Posted: 01 Mar 2010 03:00 AM PST
Studying animal behavior used to mean traveling into the wild and making detailed notes about gorillas. Now, biologist-coders are figuring out how to use computer vision techniques to convert the myriad motions of creatures large and small into crunchable data.
Researchers are figuring out how track the movements of insects such as Drosophila, the fruit fly, in order to answer the question: How do we define behavior?
"A fundamental problem that we haven't done that much work on in biology is quantifying behavior," said Kristin Branson, a fellow at Howard Hughes Medical Institute's Janelia Farm Research Campus. "We have a much better handle on the very low-level things, molecular, genetic, and neural than we do at the global, large-scale level of behavior."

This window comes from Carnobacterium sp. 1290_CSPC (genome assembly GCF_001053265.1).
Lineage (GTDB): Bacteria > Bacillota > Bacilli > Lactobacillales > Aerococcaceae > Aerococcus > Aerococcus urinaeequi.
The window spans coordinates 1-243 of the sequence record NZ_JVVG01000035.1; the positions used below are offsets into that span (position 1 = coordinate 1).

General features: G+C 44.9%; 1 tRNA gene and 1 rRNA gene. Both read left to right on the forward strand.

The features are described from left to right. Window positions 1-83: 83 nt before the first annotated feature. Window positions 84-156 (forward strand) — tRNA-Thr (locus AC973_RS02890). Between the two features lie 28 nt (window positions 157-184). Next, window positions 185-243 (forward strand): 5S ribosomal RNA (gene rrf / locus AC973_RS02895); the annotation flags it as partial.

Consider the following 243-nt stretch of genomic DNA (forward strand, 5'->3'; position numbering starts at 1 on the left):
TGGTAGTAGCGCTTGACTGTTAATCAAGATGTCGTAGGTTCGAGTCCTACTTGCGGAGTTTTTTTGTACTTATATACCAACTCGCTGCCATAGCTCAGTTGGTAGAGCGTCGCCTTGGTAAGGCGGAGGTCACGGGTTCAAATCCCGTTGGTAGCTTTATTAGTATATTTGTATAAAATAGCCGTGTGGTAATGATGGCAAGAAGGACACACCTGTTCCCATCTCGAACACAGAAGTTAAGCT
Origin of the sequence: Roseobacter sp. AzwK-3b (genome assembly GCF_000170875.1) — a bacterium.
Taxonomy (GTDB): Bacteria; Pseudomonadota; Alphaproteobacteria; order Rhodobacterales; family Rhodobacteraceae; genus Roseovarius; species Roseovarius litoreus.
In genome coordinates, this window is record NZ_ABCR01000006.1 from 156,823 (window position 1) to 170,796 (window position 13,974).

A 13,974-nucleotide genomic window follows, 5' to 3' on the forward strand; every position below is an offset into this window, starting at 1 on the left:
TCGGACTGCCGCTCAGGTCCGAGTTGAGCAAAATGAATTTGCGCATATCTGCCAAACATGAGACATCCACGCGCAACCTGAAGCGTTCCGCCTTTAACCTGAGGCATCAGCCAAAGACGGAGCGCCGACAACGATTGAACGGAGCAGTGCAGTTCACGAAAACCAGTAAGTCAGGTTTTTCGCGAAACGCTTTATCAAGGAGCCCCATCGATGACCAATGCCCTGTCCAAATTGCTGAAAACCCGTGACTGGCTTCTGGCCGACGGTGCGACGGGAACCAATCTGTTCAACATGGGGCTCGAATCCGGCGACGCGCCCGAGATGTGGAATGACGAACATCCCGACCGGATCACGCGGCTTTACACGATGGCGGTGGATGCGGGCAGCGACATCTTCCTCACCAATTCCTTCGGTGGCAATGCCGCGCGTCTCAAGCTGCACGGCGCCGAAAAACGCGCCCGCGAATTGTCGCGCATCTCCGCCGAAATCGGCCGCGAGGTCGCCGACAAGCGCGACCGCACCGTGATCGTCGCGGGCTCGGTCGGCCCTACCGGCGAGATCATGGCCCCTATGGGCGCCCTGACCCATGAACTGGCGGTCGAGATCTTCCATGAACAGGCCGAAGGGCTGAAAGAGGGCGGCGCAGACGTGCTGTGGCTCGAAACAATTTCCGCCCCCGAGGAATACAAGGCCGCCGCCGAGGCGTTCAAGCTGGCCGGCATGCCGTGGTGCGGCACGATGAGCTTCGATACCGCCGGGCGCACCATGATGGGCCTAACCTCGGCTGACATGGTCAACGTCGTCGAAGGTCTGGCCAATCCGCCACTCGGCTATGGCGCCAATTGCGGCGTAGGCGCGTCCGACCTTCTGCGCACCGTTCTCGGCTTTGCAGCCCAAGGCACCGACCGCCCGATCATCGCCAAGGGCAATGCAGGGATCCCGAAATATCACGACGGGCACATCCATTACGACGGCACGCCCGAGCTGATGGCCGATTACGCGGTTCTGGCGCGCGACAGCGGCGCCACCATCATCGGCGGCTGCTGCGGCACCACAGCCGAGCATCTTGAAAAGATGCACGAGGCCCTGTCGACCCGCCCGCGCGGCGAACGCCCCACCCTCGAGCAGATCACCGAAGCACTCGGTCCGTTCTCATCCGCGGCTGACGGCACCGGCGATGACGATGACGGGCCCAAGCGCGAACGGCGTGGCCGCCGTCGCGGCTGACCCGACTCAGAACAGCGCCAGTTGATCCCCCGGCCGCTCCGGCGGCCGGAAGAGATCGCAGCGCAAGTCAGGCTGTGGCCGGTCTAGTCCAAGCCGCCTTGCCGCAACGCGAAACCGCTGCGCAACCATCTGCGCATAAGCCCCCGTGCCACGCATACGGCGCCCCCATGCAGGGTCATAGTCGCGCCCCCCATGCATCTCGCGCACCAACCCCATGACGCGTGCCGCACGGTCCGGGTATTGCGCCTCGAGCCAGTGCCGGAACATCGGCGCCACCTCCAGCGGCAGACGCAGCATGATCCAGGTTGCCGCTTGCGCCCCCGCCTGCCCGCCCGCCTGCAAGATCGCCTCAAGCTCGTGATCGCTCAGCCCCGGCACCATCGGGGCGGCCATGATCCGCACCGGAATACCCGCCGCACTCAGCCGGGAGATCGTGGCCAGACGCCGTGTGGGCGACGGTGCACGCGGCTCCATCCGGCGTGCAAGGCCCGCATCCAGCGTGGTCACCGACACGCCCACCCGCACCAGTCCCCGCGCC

We know what behavior is: It's what animals do. But quantifying it isn't easy, even for tiny creatures with equally tiny brains. Big data came to branches of science like particle physics many years ago, but some realms of biology have remained resistant to the computational techniques that mark so many other disciplines. The data for a lot of behavioral biology remains simple human observations — or results from ingenious Rube Goldbergian experimental apparatus. Either way, it's hard to do what Branson calls high-throughput behavioral experiments.
So, while researchers mapped the fruit fly's genome in 2000 and know its genetics better than almost any other creature, the relationship between its genes, its brain, and its behavior is still hard to understand.